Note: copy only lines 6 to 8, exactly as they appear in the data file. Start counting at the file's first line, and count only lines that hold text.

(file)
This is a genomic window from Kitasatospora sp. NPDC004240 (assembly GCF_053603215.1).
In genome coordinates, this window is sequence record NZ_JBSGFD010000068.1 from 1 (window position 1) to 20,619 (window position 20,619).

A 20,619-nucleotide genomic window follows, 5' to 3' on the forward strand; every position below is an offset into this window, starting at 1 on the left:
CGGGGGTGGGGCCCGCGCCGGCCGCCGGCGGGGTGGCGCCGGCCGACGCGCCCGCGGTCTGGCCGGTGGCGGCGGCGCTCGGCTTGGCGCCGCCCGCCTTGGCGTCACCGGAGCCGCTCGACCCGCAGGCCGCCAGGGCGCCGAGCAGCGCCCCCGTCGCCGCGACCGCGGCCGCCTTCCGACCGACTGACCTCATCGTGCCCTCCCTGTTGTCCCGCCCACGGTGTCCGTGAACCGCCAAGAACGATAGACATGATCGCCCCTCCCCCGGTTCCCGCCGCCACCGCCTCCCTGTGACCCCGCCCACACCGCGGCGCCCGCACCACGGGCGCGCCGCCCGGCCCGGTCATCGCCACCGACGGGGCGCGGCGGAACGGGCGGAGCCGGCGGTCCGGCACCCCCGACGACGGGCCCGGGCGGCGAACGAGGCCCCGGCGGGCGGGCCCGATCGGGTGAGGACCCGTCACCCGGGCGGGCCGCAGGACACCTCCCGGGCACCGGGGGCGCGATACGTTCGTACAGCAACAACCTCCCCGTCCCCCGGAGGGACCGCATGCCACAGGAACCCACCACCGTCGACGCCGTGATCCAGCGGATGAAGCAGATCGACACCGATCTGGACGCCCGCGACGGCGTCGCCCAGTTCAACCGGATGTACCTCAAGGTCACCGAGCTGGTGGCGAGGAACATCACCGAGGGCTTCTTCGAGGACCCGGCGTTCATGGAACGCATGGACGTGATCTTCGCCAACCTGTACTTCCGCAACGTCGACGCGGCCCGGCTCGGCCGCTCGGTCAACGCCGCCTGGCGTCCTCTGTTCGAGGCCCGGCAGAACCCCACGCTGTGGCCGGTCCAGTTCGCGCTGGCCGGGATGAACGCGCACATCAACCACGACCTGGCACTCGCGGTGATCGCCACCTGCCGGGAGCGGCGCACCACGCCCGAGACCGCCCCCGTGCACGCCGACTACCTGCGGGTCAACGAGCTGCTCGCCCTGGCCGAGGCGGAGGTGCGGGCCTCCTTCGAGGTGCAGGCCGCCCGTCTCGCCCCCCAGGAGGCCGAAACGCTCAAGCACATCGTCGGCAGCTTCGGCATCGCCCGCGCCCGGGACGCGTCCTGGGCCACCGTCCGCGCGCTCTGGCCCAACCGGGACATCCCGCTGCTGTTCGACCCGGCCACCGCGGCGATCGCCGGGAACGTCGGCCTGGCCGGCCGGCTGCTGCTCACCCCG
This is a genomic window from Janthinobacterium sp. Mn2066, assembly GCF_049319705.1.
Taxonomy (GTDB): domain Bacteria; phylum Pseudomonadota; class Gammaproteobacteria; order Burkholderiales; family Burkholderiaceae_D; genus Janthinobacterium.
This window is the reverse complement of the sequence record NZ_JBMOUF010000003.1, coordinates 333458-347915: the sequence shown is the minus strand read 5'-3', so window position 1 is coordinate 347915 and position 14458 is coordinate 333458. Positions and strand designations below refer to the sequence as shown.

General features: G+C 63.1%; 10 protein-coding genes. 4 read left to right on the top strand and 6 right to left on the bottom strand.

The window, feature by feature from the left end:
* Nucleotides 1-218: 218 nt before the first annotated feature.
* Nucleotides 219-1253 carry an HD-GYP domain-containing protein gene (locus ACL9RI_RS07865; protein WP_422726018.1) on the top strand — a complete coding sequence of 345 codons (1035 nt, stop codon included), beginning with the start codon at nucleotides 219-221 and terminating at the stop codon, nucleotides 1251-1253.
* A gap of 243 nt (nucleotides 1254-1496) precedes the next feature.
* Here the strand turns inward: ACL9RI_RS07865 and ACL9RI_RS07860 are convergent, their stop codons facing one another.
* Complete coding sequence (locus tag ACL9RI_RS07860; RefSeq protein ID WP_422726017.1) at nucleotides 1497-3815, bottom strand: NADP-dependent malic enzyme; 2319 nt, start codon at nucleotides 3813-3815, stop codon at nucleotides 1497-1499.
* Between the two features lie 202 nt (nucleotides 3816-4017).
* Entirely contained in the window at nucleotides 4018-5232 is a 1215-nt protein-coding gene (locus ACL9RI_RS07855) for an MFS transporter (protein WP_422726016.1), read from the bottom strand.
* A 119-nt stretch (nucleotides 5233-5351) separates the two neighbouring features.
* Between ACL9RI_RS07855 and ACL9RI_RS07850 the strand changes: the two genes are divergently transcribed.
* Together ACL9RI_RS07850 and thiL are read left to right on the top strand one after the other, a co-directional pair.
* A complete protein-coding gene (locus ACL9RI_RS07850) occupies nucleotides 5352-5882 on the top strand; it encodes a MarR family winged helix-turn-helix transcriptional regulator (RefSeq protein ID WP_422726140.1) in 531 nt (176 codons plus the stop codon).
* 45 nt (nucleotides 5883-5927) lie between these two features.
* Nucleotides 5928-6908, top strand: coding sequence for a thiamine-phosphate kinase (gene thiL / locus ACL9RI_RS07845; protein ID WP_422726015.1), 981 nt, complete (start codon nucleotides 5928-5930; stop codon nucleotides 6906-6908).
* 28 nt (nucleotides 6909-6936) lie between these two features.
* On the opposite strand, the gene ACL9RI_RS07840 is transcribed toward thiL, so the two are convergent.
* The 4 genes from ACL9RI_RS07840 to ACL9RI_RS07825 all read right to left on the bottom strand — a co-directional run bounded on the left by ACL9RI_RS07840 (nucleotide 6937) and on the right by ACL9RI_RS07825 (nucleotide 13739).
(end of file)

Taxonomy (GTDB): domain Bacteria; phylum Pseudomonadota; class Gammaproteobacteria; order Burkholderiales; family Burkholderiaceae_D; genus Janthinobacterium.
This window is the reverse complement of the sequence record NZ_JBMOUF010000003.1, coordinates 333458-347915: the sequence shown is the minus strand read 5'-3', so window position 1 is coordinate 347915 and position 14458 is coordinate 333458. Positions and strand designations below refer to the sequence as shown.

General features: G+C 63.1%; 10 protein-coding genes. 4 read left to right on the top strand and 6 right to left on the bottom strand.